Hold out for options in output. When it comes to certifying a manufacturing process, there's nothing like a good paper trail. A complete leak detection system must include options for documenting the testing process.
At a minimum, the tester should be able to input leak rates and other results right into a database such as Access® or spreadsheet such as Excel®, for archival purposes.
Other industry options for downloading data include RJ-45 Ethernet connectors, RS-232 serial ports, PCMCIA card slots, digital I/O cards and 24V reference outputs. Also helpful are screens that display results at the control unit, for interrogation by a supervisor as required. Marking capabilities, whether by ink, percussion or laser, also speed and reinforce the documentation process.
Consider repeatability. As any quality control person will tell you, a test has no meaning unless it can be repeated with the same results.
Automatic Test Sequencing
Unlike reliance on the memory of an operator to initiate a sequence of tests, the automation of leak-detection actually improves repeatability because the testing process becomes non-subjective. Innate to some leak detection equipment, the ability to
automatically compensate for temperature and humidity changes also helps assure consistent product quality.
"The one thing I'm really pleased with, is the fact that we get repeatable results," notes Yutzy. "Uson's Vector system is probably one decimal place more accurate than the equipment I was using before. This allows us to do the tests faster, yet still be comfortable with the results."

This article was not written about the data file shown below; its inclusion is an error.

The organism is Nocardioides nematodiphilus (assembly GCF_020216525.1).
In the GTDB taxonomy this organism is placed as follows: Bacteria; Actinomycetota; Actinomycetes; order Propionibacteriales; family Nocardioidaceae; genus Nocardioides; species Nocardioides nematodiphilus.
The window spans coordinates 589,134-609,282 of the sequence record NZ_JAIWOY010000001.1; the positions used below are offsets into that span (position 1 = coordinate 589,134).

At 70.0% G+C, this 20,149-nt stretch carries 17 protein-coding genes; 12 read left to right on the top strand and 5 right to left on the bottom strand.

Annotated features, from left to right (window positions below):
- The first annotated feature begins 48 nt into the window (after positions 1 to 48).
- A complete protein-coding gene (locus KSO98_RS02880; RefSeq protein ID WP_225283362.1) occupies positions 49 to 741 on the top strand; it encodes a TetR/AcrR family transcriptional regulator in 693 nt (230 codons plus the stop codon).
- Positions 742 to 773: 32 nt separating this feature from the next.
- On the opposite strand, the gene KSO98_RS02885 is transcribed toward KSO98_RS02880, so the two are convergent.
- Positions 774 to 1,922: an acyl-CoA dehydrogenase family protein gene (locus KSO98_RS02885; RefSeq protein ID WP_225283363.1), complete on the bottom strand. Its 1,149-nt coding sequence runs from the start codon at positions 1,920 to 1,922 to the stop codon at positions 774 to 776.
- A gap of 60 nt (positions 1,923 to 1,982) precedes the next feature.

Demand good support from the supplier. Like most any other sophisticated piece of equipment, a leak tester is only as good as the support it gets after it leaves the factory. Here again, the number of years a supplier has been in business counts for a lot, as this adds to its knowledge base in following up on challenging applications.
Look for a supplier who offers custom system design, installation and commissioning services. Some suppliers also provide online tools to help test engineers dial in their testing parameters. As an example, Uson provides online tables that offer quick calculations for: hole diameter to flow rate calculation; leak correlation for one gas relative to another; leak rate to pressure drop relationship; flow rate conversion; conversion for volume; conversion for pressure; and hole/size/flow rate approximation.
Seek system flexibility for future upgrades. Nothing is constant. Product variations, specification changes and the introduction of new components all mandate changes in testing parameters. A quality leak tester can accommodate such changes, saving the expense of having to buy a totally new piece of equipment.
A modular design suits future needs especially well, as users can choose only those features that may be needed for initial requirements, but later expand the same unit to add capabilities for more complicated applications easily and economically.
Contact: Uson L.P., 8640 North Eldridge Parkway, Houston, TX 77041 281-671-2000 fax: 281-671-2001 E-mail: info@uson.com Web:
http://www.uson.com